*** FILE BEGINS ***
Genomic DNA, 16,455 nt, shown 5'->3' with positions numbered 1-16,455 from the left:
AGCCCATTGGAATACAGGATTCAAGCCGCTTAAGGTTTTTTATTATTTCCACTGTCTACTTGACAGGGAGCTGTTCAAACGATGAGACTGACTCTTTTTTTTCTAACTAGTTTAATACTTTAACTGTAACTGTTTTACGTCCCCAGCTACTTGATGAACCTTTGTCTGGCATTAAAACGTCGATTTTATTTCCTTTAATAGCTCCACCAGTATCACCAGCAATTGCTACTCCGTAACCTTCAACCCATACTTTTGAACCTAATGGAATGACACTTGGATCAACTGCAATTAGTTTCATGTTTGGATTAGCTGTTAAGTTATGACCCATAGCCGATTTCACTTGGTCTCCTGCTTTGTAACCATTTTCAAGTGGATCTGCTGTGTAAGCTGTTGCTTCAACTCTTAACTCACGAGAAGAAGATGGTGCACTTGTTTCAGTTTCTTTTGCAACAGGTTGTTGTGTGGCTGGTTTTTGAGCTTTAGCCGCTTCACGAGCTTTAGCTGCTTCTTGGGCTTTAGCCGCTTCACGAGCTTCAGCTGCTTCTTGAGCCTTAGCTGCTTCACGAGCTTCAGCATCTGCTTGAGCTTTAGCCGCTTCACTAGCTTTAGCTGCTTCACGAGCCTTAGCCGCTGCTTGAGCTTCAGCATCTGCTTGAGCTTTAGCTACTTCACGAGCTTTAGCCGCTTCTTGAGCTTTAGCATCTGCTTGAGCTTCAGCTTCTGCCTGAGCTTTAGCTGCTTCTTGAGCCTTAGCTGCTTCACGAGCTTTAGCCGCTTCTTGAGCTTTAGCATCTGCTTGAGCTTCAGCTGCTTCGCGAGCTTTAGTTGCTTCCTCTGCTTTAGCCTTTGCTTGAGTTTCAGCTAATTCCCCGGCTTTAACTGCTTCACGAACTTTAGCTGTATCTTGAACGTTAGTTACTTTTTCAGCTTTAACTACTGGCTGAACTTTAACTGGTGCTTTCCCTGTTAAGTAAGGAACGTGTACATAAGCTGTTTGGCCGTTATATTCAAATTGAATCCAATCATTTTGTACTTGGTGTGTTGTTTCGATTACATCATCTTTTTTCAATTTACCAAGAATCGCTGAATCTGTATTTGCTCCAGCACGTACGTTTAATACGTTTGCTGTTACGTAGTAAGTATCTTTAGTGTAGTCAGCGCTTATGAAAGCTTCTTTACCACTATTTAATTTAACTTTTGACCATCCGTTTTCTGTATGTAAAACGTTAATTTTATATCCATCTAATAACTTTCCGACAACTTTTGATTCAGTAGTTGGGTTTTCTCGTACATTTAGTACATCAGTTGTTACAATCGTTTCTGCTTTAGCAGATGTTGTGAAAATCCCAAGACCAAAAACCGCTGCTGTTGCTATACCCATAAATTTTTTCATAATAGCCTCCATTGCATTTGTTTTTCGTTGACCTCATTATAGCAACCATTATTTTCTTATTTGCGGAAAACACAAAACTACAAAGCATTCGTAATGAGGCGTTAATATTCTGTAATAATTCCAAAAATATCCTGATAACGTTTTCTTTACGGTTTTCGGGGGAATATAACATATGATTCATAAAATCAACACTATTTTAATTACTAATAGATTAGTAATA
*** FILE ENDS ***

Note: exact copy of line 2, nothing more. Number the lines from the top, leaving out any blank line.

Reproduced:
AGCCCATTGGAATACAGGATTCAAGCCGCTTAAGGTTTTTTATTATTTCCACTGTCTACTTGACAGGGAGCTGTTCAAACGATGAGACTGACTCTTTTTTTTCTAACTAGTTTAATACTTTAACTGTAACTGTTTTACGTCCCCAGCTACTTGATGAACCTTTGTCTGGCATTAAAACGTCGATTTTATTTCCTTTAATAGCTCCACCAGTATCACCAGCAATTGCTACTCCGTAACCTTCAACCCATACTTTTGAACCTAATGGAATGACACTTGGATCAACTGCAATTAGTTTCATGTTTGGATTAGCTGTTAAGTTATGACCCATAGCCGATTTCACTTGGTCTCCTGCTTTGTAACCATTTTCAAGTGGATCTGCTGTGTAAGCTGTTGCTTCAACTCTTAACTCACGAGAAGAAGATGGTGCACTTGTTTCAGTTTCTTTTGCAACAGGTTGTTGTGTGGCTGGTTTTTGAGCTTTAGCCGCTTCACGAGCTTTAGCTGCTTCTTGGGCTTTAGCCGCTTCACGAGCTTCAGCTGCTTCTTGAGCCTTAGCTGCTTCACGAGCTTCAGCATCTGCTTGAGCTTTAGCCGCTTCACTAGCTTTAGCTGCTTCACGAGCCTTAGCCGCTGCTTGAGCTTCAGCATCTGCTTGAGCTTTAGCTACTTCACGAGCTTTAGCCGCTTCTTGAGCTTTAGCATCTGCTTGAGCTTCAGCTTCTGCCTGAGCTTTAGCTGCTTCTTGAGCCTTAGCTGCTTCACGAGCTTTAGCCGCTTCTTGAGCTTTAGCATCTGCTTGAGCTTCAGCTGCTTCGCGAGCTTTAGTTGCTTCCTCTGCTTTAGCCTTTGCTTGAGTTTCAGCTAATTCCCCGGCTTTAACTGCTTCACGAACTTTAGCTGTATCTTGAACGTTAGTTACTTTTTCAGCTTTAACTACTGGCTGAACTTTAACTGGTGCTTTCCCTGTTAAGTAAGGAACGTGTACATAAGCTGTTTGGCCGTTATATTCAAATTGAATCCAATCATTTTGTACTTGGTGTGTTGTTTCGATTACATCATCTTTTTTCAATTTACCAAGAATCGCTGAATCTGTATTTGCTCCAGCACGTACGTTTAATACGTTTGCTGTTACGTAGTAAGTATCTTTAGTGTAGTCAGCGCTTATGAAAGCTTCTTTACCACTATTTAATTTAACTTTTGACCATCCGTTTTCTGTATGTAAAACGTTAATTTTATATCCATCTAATAACTTTCCGACAACTTTTGATTCAGTAGTTGGGTTTTCTCGTACATTTAGTACATCAGTTGTTACAATCGTTTCTGCTTTAGCAGATGTTGTGAAAATCCCAAGACCAAAAACCGCTGCTGTTGCTATACCCATAAATTTTTTCATAATAGCCTCCATTGCATTTGTTTTTCGTTGACCTCATTATAGCAACCATTATTTTCTTATTTGCGGAAAACACAAAACTACAAAGCATTCGTAATGAGGCGTTAATATTCTGTAATAATTCCAAAAATATCCTGATAACGTTTTCTTTACGGTTTTCGGGGGAATATAACATATGATTCATAAAATCAACACTATTTTAATTACTAATAGATTAGTAATA